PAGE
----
Tuesday, August 4, 2020

Travel Tuesday : the Thames Path day 21 - the Jubilee River

Walked June 24, 2002

One day while walking the Thames Path I heard about a place -- "Jubilee River" -- a built river that had recently opened. 

I couldn't really imagine it -- a river being built, but built to look natural? What? Where? Why?

Turns out the project started as the Flood Alleviation Scheme for Maidenhead, Windsor, and Eton -- the Thames often flooded in this stretch, so a plan was made to create a new channel to carry excess flood water. but not just any channel -- it would be made to look like a natural river, add a right-of-way network for recreation, and provide habitat for wildlife. 

The scheme began in 1989, the public inquiry in 1992, and then construction began in 1996. Numerous publications were released ... many of which I picked up at the offices of the Environment Agency in Maidenhead. And they are interesting.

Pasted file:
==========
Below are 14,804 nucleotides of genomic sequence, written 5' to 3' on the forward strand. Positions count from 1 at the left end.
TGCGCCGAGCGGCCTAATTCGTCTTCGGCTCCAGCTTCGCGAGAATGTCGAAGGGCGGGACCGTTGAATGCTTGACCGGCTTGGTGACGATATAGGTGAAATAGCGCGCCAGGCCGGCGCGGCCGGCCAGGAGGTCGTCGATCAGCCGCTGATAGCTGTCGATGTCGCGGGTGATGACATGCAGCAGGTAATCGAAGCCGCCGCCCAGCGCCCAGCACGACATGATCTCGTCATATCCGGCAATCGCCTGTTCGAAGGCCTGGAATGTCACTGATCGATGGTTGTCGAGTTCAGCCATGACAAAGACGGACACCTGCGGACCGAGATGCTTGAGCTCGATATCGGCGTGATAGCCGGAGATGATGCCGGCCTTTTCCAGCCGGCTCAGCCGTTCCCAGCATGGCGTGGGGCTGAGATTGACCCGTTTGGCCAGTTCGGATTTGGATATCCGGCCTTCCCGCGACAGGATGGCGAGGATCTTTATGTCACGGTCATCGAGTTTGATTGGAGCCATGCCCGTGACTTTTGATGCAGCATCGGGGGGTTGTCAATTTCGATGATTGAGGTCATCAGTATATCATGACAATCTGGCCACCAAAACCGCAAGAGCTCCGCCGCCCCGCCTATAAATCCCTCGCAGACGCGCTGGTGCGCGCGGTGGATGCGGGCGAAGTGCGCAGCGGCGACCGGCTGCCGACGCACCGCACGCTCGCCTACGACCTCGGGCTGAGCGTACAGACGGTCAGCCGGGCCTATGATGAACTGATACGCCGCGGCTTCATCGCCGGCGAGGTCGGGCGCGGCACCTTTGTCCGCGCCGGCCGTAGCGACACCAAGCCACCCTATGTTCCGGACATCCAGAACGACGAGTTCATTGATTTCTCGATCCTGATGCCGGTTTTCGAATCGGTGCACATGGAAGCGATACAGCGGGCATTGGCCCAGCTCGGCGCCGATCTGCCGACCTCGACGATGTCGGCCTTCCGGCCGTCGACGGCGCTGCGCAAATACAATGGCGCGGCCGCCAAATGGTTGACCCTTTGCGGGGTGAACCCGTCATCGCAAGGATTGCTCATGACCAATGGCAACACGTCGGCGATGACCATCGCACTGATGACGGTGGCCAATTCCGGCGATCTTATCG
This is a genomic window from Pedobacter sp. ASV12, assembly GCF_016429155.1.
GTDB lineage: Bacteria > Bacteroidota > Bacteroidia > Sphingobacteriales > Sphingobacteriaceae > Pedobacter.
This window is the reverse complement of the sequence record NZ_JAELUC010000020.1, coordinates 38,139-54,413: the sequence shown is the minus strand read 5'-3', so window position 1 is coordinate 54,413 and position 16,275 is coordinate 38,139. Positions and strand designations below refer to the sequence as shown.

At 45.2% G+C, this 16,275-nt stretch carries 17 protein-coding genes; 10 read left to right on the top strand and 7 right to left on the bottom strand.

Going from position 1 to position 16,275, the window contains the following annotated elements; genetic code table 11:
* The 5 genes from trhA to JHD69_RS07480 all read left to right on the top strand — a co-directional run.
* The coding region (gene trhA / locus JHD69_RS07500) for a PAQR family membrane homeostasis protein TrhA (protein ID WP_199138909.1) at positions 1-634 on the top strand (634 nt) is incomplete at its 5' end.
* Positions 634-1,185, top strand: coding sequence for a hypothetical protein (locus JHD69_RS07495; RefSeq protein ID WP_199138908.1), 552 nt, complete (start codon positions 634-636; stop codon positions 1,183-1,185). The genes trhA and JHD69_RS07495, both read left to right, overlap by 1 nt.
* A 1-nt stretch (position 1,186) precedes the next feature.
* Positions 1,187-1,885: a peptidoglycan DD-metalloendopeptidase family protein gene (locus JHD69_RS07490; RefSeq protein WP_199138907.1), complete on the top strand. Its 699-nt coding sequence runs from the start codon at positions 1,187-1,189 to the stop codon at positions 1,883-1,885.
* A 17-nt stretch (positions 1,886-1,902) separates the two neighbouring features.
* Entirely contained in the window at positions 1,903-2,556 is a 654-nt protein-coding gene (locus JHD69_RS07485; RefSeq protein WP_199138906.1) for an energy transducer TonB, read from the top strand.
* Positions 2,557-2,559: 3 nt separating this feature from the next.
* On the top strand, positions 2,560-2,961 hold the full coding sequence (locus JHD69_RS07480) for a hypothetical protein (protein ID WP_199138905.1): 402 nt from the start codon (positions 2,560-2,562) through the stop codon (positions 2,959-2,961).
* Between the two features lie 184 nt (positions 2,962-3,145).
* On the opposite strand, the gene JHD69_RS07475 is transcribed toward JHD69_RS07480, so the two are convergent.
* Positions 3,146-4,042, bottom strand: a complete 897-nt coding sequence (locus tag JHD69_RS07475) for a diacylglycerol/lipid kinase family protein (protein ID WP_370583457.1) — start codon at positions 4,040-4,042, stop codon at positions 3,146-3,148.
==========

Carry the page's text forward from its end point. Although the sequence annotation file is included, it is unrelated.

So many complaints about the possible effects of the construction ... construction that, in theory, was being done to protect their homes... but I digress. 

There were plenty of sweet articles about badgers, wildlife, and new hedgerows. Also fascinating pieces about the various construction methods they were using, and updates on the progress. All written in a friendly, upbeat voice that is frankly a joy to read. 

The Taplow Weir was opened on September 11, 2001... but other news probably overshadowed the event. 

I took the train to Maidenhead and headed toward the Thames... and the Jubilee River.

It was a cloudy day -- apologies for the dark photos -- but here's the start of the Jubilee River.

And, even as new as it was, it did look like a real river, and not a drainage culvert. 

There were lovely new paths, perfect for strolling along. Even wildflowers blooming!

I crossed the Berry Hill footbridge (so new! so nice!)

and looked back upstream from the bridge:

I continued downstream toward the A4, where I caught the faintest glimpse of a heron. No, I can't seem to see it in the photo either...

Seriously, this stretch of river is lovely ... and I had it all to myself.